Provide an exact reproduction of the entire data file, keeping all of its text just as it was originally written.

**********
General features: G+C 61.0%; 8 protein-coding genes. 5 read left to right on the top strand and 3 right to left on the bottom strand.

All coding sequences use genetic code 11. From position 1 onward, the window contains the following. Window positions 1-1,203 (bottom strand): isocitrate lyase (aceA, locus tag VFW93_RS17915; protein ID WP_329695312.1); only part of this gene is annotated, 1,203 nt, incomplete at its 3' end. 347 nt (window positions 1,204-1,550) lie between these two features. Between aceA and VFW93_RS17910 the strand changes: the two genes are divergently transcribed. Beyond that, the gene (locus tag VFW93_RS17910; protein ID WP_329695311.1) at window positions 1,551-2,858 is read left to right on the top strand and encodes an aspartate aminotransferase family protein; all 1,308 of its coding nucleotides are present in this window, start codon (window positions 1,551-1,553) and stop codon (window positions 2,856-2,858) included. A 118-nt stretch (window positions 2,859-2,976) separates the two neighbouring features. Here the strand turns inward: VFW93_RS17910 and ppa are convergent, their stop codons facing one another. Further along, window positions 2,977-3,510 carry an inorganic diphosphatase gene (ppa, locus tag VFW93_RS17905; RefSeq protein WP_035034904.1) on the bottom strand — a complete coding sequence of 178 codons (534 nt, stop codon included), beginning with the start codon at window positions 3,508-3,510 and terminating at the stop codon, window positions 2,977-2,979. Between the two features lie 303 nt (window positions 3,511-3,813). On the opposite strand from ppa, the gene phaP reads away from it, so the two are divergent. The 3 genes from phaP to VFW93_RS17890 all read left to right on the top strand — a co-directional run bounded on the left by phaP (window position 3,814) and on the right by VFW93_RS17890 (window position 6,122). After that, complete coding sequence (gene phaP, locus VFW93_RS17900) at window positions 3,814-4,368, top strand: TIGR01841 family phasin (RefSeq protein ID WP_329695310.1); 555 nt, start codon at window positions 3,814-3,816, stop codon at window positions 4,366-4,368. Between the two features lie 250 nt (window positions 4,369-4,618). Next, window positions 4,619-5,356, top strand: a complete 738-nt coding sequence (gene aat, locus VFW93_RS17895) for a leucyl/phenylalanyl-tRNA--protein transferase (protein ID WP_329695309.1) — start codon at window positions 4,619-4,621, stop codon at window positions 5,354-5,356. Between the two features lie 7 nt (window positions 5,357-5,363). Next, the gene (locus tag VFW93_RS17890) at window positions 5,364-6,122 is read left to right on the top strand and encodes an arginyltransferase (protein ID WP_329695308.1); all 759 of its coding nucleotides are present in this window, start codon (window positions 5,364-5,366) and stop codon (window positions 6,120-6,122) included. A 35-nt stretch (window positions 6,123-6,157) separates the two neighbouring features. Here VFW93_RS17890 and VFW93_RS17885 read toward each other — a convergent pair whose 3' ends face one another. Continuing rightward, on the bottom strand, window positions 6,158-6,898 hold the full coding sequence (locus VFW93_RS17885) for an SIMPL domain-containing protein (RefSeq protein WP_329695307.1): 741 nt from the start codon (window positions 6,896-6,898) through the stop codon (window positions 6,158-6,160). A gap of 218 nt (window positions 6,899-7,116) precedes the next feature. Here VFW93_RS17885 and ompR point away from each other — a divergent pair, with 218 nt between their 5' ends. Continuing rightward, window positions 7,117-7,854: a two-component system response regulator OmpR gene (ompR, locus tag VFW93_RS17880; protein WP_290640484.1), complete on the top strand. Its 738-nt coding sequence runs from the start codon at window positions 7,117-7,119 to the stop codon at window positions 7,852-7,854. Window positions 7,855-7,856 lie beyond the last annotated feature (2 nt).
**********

General features: G+C 61.0%; 8 protein-coding genes. 5 read left to right on the top strand and 3 right to left on the bottom strand.

All coding sequences use genetic code 11. From position 1 onward, the window contains the following. Window positions 1-1,203 (bottom strand): isocitrate lyase (aceA, locus tag VFW93_RS17915; protein ID WP_329695312.1); only part of this gene is annotated, 1,203 nt, incomplete at its 3' end. 347 nt (window positions 1,204-1,550) lie between these two features. Between aceA and VFW93_RS17910 the strand changes: the two genes are divergently transcribed. Beyond that, the gene (locus tag VFW93_RS17910; protein ID WP_329695311.1) at window positions 1,551-2,858 is read left to right on the top strand and encodes an aspartate aminotransferase family protein; all 1,308 of its coding nucleotides are present in this window, start codon (window positions 1,551-1,553) and stop codon (window positions 2,856-2,858) included. A 118-nt stretch (window positions 2,859-2,976) separates the two neighbouring features. Here the strand turns inward: VFW93_RS17910 and ppa are convergent, their stop codons facing one another. Further along, window positions 2,977-3,510 carry an inorganic diphosphatase gene (ppa, locus tag VFW93_RS17905; RefSeq protein WP_035034904.1) on the bottom strand — a complete coding sequence of 178 codons (534 nt, stop codon included), beginning with the start codon at window positions 3,508-3,510 and terminating at the stop codon, window positions 2,977-2,979. Between the two features lie 303 nt (window positions 3,511-3,813). On the opposite strand from ppa, the gene phaP reads away from it, so the two are divergent. The 3 genes from phaP to VFW93_RS17890 all read left to right on the top strand — a co-directional run bounded on the left by phaP (window position 3,814) and on the right by VFW93_RS17890 (window position 6,122). After that, complete coding sequence (gene phaP, locus VFW93_RS17900) at window positions 3,814-4,368, top strand: TIGR01841 family phasin (RefSeq protein ID WP_329695310.1); 555 nt, start codon at window positions 3,814-3,816, stop codon at window positions 4,366-4,368. Between the two features lie 250 nt (window positions 4,369-4,618). Next, window positions 4,619-5,356, top strand: a complete 738-nt coding sequence (gene aat, locus VFW93_RS17895) for a leucyl/phenylalanyl-tRNA--protein transferase (protein ID WP_329695309.1) — start codon at window positions 4,619-4,621, stop codon at window positions 5,354-5,356. Between the two features lie 7 nt (window positions 5,357-5,363). Next, the gene (locus tag VFW93_RS17890) at window positions 5,364-6,122 is read left to right on the top strand and encodes an arginyltransferase (protein ID WP_329695308.1); all 759 of its coding nucleotides are present in this window, start codon (window positions 5,364-5,366) and stop codon (window positions 6,120-6,122) included. A 35-nt stretch (window positions 6,123-6,157) separates the two neighbouring features. Here VFW93_RS17890 and VFW93_RS17885 read toward each other — a convergent pair whose 3' ends face one another. Continuing rightward, on the bottom strand, window positions 6,158-6,898 hold the full coding sequence (locus VFW93_RS17885) for an SIMPL domain-containing protein (RefSeq protein WP_329695307.1): 741 nt from the start codon (window positions 6,896-6,898) through the stop codon (window positions 6,158-6,160). A gap of 218 nt (window positions 6,899-7,116) precedes the next feature. Here VFW93_RS17885 and ompR point away from each other — a divergent pair, with 218 nt between their 5' ends. Continuing rightward, window positions 7,117-7,854: a two-component system response regulator OmpR gene (ompR, locus tag VFW93_RS17880; protein WP_290640484.1), complete on the top strand. Its 738-nt coding sequence runs from the start codon at window positions 7,117-7,119 to the stop codon at window positions 7,852-7,854. Window positions 7,855-7,856 lie beyond the last annotated feature (2 nt).